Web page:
1. naveen:

    the last pay phone.

    all across downtown, all day and night, i saw people waiting around in line to use the pay phones on various street corners. i think somehow i’d trained my mind to ignore them, because before yesterday, i wouldn’t have been able to tell you where the last pay phone i saw was, let alone whether one worked. i seem to remember always keeping around a quarter in a bag or a jacket somewhere in case of an emergency where i found myself stranded and i had to call home. (it still takes 25¢ to make a call, right?*)

    standing there on the corner last night, looking at this girl on the phone, blinded by the high beams of the truck behind us, i couldn’t help but smile. here are two technologies supposedly on their way out (landlines and fossil fuel), but when all the “new” stuff can’t support us, we’re back to square one. what will happen in a future where both are truly extinct, instead of just endangered?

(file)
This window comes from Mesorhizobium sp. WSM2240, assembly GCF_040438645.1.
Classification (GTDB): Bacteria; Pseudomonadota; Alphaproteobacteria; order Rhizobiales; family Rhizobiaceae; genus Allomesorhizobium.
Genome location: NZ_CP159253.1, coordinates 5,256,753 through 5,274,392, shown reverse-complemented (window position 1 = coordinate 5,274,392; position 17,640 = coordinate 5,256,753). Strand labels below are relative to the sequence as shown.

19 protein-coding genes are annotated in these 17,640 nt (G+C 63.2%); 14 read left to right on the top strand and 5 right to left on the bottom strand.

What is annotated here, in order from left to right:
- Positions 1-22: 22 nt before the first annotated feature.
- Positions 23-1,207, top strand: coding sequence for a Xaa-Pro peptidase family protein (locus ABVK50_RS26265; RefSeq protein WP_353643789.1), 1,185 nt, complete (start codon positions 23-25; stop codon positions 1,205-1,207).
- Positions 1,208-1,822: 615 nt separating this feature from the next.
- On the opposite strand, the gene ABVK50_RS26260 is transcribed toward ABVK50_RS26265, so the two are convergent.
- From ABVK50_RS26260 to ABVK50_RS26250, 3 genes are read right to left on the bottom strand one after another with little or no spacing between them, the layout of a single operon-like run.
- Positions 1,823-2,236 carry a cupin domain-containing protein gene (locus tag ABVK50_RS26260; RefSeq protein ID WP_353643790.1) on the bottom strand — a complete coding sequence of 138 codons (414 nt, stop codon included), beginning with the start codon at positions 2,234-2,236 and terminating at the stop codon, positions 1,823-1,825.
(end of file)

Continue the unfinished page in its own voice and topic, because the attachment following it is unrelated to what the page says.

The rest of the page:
* and, omg, remember the pay phones in ‘the matrix’?!

    As someone who used a pay phone many times over the past few days (its $2.00/minute for calls outside of NYC, by the way), I can relate, and felt the same sense of strangeness. When the lady at the Bowery Hotel kindly told me to shove off and find a pay phone, I stared back with a blank look of confusion. Now, I can actually SEE the booths as I walk through the streets, but as quickly as I became aware of their existence, now that my iPhone has batteries and service again they’ll blend back into the landscape of New York, useful no more. Strange how that works.

    (Source: naveen)

     

  2. "Chicago—a city that is brooding, practical and reluctantly beautiful; Los Angeles—a city that views creativity as a birthright, is immensely vast, decidedly impractical and equally messy and marvelous; and New York—a city of paradoxes, hulking but chock full of intimate corners, timeless but achingly current, polished but decaying, worldly yet oddly provincial, all crashing together in perfect cacophony (or is it harmony?)."